Innovative design to help the disabled
Concept home on display ahead of launch
Blackwood built a walk-through scale version of its highly-accessible house for people with disability or mobility issues to showcase to shareholders attending the event at Dynamic Earth in Edinburgh.
The company is building a reputation for delivering spectacular exhibitions preceding its AGMs. This latest concept demonstrated the various innovative designs and inventions aimed at making everyday life easier for disabled people.
Among them was a washing machine that washes, dries and irons clothes, kitchen appliances and worktops that rise and fall at the touch of a button, and a spoon that doesn’t spill.
Blackwood’s Smart Technology care project will also take centre stage, a state-of-the-art system of connected touch screen devices which can influence almost everything in the house from the ability to open curtains, to switching on TVs, ordering shopping or planning care and support with family and friends.
Fanchea Kelly, chief executive at Blackwood, said: “We always strive to create an ‘AGM with a difference’ and we are most definitely doing that this year by taking on such ambitious project, with such tight timescales.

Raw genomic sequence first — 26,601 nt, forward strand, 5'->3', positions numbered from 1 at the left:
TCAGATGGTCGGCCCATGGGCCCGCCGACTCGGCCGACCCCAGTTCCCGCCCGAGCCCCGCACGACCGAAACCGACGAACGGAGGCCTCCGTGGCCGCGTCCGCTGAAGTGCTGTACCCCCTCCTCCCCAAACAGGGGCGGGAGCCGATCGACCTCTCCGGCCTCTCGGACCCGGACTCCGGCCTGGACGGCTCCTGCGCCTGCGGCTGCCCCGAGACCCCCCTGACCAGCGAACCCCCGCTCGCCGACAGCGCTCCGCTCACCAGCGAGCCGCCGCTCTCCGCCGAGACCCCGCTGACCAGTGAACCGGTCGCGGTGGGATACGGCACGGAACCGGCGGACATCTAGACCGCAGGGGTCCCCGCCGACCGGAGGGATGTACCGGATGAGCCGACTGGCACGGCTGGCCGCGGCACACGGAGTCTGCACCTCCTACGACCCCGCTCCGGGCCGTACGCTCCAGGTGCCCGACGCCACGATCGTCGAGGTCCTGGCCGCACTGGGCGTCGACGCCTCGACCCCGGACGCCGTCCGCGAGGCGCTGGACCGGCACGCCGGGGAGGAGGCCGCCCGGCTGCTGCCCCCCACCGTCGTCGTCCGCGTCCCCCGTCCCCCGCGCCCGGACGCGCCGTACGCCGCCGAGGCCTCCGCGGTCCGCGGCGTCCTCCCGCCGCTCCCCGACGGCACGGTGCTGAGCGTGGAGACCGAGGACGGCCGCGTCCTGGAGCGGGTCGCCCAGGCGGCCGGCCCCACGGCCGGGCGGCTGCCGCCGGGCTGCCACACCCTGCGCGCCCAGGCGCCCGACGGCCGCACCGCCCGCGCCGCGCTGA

“Next year we will be launching our highly accessible concept house in Dundee and we want to demonstrate to as many people as possible what can be achieved through modern technology to improve disabled people’s lives, every single day.
“All of the inventions are tested by residents at Blackwood who give valuable feedback on how the designs can be improved, which helps ensure that they are as effective as possible and that there is a constant challenge to evolve and improve. This is co-design in practice and we are most interested in the feedback we will get from customers and from fellow professionals.
“Our customers are at the heart of everything we do and we believe technology can be a powerful catalyst for innovation and design in the independent living sector; the Concept House is central to this.”
Other innovative creations of the house on display include an oven door that folds inwards, therefore more easily accessible for a wheelchair user, and a bathroom sink and toilet on track systems, which can be moved up and down as required.
The replica home will also display the improved aesthetics of the concept house, while bright colours are used on white backgrounds where necessary to help those with visual impairments.
The company is itself headquartered in state of the art, wheelchair-friendly offices in Edinburgh. I works with 29 of Scotland’s 32 local authorities. It has built more 1,600 homes throughout the country.